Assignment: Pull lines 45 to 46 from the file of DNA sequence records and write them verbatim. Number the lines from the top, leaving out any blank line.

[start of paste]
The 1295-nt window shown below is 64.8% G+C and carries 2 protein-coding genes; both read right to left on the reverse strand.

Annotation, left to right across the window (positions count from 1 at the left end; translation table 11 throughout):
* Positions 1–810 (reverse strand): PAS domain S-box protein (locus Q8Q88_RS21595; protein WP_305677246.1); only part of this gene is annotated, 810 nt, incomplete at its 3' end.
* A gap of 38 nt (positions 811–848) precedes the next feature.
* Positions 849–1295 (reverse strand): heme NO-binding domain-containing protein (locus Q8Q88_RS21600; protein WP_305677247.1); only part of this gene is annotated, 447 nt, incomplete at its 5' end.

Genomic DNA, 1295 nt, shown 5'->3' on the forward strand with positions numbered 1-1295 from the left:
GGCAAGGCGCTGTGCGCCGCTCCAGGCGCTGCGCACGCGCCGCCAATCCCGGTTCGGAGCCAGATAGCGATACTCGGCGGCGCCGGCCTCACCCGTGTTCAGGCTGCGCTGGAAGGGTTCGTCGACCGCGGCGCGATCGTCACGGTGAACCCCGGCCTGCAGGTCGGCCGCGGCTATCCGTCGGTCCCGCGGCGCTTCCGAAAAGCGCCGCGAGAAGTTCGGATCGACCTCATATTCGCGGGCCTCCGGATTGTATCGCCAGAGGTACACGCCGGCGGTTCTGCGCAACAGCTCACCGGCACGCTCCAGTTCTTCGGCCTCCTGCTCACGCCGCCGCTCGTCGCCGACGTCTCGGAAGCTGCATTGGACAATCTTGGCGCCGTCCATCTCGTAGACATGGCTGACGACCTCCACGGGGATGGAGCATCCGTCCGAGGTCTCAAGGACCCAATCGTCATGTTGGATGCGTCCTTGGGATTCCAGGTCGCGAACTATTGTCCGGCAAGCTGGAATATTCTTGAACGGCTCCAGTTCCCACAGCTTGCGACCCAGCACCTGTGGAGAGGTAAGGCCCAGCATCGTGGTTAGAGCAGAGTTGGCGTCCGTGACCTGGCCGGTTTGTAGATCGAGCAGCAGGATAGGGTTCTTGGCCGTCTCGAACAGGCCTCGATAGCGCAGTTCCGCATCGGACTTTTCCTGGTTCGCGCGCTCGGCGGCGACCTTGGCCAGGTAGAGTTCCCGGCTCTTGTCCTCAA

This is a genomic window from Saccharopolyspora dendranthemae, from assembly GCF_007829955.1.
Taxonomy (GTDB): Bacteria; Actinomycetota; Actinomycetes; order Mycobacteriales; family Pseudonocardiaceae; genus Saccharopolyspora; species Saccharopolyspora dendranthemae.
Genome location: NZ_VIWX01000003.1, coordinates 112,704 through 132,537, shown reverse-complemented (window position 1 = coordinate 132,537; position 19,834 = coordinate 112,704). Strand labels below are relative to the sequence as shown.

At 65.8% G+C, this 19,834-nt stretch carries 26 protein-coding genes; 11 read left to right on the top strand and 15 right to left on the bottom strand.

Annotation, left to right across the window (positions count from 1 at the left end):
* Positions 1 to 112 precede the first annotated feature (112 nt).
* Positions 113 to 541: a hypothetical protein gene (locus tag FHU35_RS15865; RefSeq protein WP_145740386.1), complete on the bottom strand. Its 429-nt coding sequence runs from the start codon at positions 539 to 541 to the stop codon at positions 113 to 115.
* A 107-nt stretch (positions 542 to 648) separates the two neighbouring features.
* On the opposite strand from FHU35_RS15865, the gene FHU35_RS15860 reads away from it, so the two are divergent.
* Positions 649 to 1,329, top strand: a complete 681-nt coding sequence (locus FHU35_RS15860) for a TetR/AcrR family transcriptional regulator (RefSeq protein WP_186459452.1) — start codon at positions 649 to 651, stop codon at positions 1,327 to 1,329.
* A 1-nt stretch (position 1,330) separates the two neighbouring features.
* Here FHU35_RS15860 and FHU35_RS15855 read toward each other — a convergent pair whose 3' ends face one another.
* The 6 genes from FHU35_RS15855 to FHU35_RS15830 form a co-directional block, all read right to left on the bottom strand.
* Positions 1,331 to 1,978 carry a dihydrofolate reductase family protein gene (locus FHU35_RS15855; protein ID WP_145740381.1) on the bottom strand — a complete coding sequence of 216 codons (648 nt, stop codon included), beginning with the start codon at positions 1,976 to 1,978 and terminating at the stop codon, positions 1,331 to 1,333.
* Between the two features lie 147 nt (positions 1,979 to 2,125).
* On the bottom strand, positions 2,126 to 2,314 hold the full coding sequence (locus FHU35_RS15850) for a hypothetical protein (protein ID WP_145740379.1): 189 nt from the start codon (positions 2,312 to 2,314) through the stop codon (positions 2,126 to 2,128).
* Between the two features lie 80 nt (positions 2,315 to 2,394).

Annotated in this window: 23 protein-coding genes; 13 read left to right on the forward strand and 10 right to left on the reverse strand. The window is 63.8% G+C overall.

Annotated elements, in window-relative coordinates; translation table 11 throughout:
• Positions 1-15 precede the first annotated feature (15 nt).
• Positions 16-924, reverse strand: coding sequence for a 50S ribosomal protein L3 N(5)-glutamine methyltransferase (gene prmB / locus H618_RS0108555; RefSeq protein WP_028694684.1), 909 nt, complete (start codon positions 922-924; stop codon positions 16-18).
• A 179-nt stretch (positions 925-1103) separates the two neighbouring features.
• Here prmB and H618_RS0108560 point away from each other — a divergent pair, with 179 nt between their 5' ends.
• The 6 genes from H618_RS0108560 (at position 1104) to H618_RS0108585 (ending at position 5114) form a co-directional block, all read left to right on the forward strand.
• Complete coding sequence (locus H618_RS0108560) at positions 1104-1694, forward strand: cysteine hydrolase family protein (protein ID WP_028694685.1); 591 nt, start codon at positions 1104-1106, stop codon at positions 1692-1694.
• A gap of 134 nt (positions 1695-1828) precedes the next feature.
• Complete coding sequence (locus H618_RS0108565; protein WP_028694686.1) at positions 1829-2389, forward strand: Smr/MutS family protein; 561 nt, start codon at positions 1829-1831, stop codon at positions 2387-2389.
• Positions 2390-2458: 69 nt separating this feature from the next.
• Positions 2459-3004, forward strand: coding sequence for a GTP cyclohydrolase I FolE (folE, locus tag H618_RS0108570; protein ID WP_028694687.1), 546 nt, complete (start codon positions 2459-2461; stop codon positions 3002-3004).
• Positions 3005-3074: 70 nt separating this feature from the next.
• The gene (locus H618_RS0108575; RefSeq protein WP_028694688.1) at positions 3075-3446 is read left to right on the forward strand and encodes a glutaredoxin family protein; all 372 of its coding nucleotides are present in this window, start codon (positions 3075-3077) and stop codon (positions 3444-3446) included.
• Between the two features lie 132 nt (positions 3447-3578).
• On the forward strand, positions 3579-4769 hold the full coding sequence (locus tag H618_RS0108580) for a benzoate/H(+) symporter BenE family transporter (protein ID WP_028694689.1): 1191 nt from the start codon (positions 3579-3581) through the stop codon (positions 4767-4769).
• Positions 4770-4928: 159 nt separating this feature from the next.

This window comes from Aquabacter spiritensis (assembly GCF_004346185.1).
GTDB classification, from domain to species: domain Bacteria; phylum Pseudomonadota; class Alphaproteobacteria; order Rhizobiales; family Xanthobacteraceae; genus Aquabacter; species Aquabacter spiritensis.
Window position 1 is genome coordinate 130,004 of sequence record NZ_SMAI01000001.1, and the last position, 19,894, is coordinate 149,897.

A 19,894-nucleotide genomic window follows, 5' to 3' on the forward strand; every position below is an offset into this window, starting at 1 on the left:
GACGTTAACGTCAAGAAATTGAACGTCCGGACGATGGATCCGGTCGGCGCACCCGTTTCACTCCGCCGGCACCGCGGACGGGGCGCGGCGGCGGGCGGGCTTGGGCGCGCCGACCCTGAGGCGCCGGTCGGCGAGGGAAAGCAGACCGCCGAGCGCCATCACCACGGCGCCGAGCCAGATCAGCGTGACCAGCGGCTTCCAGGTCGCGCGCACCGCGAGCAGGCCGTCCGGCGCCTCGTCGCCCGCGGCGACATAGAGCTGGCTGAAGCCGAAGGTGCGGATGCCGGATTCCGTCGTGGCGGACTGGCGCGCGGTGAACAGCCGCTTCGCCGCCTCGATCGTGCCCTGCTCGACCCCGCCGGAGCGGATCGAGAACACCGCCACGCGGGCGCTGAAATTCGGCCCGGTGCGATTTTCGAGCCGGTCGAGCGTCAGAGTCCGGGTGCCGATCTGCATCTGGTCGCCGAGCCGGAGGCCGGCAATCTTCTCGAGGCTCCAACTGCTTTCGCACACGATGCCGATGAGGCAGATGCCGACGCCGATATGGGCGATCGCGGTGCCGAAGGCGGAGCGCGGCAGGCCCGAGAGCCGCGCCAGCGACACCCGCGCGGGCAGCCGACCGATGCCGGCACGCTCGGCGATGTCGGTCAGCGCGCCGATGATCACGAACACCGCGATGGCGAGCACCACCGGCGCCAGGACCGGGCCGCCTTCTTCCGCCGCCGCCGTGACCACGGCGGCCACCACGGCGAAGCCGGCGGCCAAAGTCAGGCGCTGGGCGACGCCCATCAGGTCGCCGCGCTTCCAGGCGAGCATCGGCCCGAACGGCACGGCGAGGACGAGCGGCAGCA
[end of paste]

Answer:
A 19,894-nucleotide genomic window follows, 5' to 3' on the forward strand; every position below is an offset into this window, starting at 1 on the left:
GACGTTAACGTCAAGAAATTGAACGTCCGGACGATGGATCCGGTCGGCGCACCCGTTTCACTCCGCCGGCACCGCGGACGGGGCGCGGCGGCGGGCGGGCTTGGGCGCGCCGACCCTGAGGCGCCGGTCGGCGAGGGAAAGCAGACCGCCGAGCGCCATCACCACGGCGCCGAGCCAGATCAGCGTGACCAGCGGCTTCCAGGTCGCGCGCACCGCGAGCAGGCCGTCCGGCGCCTCGTCGCCCGCGGCGACATAGAGCTGGCTGAAGCCGAAGGTGCGGATGCCGGATTCCGTCGTGGCGGACTGGCGCGCGGTGAACAGCCGCTTCGCCGCCTCGATCGTGCCCTGCTCGACCCCGCCGGAGCGGATCGAGAACACCGCCACGCGGGCGCTGAAATTCGGCCCGGTGCGATTTTCGAGCCGGTCGAGCGTCAGAGTCCGGGTGCCGATCTGCATCTGGTCGCCGAGCCGGAGGCCGGCAATCTTCTCGAGGCTCCAACTGCTTTCGCACACGATGCCGATGAGGCAGATGCCGACGCCGATATGGGCGATCGCGGTGCCGAAGGCGGAGCGCGGCAGGCCCGAGAGCCGCGCCAGCGACACCCGCGCGGGCAGCCGACCGATGCCGGCACGCTCGGCGATGTCGGTCAGCGCGCCGATGATCACGAACACCGCGATGGCGAGCACCACCGGCGCCAGGACCGGGCCGCCTTCTTCCGCCGCCGCCGTGACCACGGCGGCCACCACGGCGAAGCCGGCGGCCAAAGTCAGGCGCTGGGCGACGCCCATCAGGTCGCCGCGCTTCCAGGCGAGCATCGGCCCGAACGGCACGGCGAGGACGAGCGGCAGCA